This syndicated "Mallard Fillmore" cartoon ran in newspapers nationally. The incident referred to is one where an employee of SuperAmerica convenience stores in Minnesota grabbed a robber whom the employee believed was attacking the cashier. SA fired him because his actions in fighting off the robber violated SA's policies. These situations do arise from time to time and they are difficult for students to understand. Under the "at-will-employment doctrine," employers may fire employees for cause, or for no reason at all, or even for a reason that most people would consider to be a bad reason. Many states have carved out narrow "public policy" exceptions to this rule to protect employees who are engaging in conduct that should be encouraged, rather than discouraged, by society.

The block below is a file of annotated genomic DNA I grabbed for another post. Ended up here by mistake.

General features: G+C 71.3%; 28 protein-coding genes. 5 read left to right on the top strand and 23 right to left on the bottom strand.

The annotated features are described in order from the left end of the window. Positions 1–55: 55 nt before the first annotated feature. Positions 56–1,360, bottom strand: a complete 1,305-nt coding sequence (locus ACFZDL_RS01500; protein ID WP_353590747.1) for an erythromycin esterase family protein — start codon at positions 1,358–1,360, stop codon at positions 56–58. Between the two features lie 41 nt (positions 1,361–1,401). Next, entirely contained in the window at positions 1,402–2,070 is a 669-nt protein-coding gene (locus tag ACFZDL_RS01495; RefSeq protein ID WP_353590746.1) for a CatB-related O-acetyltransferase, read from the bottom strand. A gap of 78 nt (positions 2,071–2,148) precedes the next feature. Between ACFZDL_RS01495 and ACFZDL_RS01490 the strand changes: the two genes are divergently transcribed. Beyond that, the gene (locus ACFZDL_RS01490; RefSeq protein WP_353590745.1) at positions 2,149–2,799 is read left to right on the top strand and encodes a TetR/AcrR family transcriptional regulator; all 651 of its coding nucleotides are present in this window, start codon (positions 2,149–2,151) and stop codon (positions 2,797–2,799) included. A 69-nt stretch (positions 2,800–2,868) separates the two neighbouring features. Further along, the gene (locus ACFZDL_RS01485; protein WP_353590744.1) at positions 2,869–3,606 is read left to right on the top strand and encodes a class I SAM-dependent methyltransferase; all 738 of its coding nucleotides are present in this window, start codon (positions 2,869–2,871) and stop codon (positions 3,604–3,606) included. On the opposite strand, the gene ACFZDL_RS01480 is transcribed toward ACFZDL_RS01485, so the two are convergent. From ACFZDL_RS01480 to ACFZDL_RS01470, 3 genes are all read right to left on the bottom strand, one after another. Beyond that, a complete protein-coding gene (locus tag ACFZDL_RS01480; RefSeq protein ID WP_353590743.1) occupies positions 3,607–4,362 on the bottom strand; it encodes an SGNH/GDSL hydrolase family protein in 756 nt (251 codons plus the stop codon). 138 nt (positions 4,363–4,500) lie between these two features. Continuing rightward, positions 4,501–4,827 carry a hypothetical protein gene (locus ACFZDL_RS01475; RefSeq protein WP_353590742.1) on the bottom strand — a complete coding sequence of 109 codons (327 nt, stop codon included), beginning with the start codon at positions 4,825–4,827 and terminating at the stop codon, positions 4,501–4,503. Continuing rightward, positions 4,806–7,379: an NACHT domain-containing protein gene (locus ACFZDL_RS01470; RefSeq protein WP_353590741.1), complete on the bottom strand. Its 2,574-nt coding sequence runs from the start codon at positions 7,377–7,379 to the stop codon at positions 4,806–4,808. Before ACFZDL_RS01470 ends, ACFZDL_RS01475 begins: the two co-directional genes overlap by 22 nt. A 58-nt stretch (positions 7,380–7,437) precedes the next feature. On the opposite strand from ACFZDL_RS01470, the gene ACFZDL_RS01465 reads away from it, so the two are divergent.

I don't have any idea where this employee's claim will end up under Minnesota state law. However, one thing is clear. In order to get the justice that this employee deserves, he will need to get the assistance of a trial lawyer. The cartoon above erroneously attributes the effects of the at-will-employment doctrine to the work of trial lawyers. In fact, trial lawyers would be the ones representing fired employees who are making claims of wrongful discharge against employers who fire them for bad reasons. The effects of the at-will-employment doctrine are the result of corporate lawyers representing large corporations and wealthy employers who prefer to be free from any obligations to employees. At-will-employment promotes reliance on free-market forces in the labor market - forces which result in periodic injustices. It is the trial lawyers who seek justice for the fired employees. This cartoon suffers from a common disability: the "knee-jerk reactionary, blame the trial lawyers for everything" syndrome. I guess it is an example of just one more "error of law" about which students will have to be educated.